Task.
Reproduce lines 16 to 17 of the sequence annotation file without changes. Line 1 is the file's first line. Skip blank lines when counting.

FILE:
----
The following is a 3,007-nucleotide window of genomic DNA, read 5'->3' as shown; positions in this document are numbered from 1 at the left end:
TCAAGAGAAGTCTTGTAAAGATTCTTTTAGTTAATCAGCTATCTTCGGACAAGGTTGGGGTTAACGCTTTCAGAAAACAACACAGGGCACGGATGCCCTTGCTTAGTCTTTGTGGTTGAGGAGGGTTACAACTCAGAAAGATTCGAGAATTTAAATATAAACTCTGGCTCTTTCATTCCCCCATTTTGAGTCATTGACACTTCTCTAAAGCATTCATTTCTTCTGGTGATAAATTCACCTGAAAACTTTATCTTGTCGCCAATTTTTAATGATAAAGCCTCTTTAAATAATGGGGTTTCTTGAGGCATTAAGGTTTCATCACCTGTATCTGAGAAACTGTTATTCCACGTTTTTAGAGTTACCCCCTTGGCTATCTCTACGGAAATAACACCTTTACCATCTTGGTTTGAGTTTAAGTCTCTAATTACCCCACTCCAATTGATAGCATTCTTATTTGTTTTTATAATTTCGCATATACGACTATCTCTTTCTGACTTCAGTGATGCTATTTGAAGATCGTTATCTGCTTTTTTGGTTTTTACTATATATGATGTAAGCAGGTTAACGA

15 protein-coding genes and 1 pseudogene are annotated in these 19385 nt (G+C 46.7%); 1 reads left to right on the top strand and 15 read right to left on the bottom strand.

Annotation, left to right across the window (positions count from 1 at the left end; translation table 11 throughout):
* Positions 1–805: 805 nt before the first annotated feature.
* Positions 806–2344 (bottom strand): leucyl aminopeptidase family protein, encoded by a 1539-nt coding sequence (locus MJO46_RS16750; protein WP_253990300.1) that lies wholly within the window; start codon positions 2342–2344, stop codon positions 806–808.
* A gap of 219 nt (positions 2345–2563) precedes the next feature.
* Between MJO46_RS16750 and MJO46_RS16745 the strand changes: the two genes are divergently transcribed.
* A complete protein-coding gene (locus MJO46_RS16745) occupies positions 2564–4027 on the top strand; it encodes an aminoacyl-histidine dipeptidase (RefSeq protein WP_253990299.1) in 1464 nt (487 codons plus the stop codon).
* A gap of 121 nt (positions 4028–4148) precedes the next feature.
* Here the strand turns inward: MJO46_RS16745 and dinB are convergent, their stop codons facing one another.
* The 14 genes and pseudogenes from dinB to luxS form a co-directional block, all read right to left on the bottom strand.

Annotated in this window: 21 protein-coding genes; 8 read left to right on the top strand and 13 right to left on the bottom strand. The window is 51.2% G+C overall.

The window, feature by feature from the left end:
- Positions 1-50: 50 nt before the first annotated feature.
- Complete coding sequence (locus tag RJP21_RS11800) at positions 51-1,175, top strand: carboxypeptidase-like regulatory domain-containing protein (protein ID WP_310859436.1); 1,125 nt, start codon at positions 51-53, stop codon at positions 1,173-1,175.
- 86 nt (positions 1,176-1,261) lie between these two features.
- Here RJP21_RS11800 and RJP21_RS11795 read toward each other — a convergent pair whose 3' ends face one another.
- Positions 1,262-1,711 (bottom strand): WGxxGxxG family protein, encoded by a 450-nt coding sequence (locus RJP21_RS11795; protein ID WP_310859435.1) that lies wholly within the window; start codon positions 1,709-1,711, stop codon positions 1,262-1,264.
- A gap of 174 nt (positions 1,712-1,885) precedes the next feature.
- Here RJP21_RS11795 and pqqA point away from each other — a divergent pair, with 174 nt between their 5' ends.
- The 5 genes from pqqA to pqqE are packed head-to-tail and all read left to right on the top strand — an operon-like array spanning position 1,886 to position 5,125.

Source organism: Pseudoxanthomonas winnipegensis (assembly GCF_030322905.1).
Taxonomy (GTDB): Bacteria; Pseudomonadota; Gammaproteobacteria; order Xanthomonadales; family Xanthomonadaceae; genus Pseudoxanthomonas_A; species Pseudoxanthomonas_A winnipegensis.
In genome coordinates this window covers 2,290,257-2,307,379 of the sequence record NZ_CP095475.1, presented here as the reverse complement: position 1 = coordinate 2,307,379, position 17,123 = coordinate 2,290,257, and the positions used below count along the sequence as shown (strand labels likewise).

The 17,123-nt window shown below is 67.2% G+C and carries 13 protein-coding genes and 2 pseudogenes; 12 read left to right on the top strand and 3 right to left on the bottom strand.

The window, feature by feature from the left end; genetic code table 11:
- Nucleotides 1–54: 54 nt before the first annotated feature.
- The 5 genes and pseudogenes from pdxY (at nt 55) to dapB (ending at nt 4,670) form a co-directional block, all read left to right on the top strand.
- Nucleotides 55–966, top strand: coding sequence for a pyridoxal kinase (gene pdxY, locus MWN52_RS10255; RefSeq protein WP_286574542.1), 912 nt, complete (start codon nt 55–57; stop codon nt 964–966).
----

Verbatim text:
- Complete coding sequence (locus tag RJP21_RS11800) at positions 51-1,175, top strand: carboxypeptidase-like regulatory domain-containing protein (protein ID WP_310859436.1); 1,125 nt, start codon at positions 51-53, stop codon at positions 1,173-1,175.
- 86 nt (positions 1,176-1,261) lie between these two features.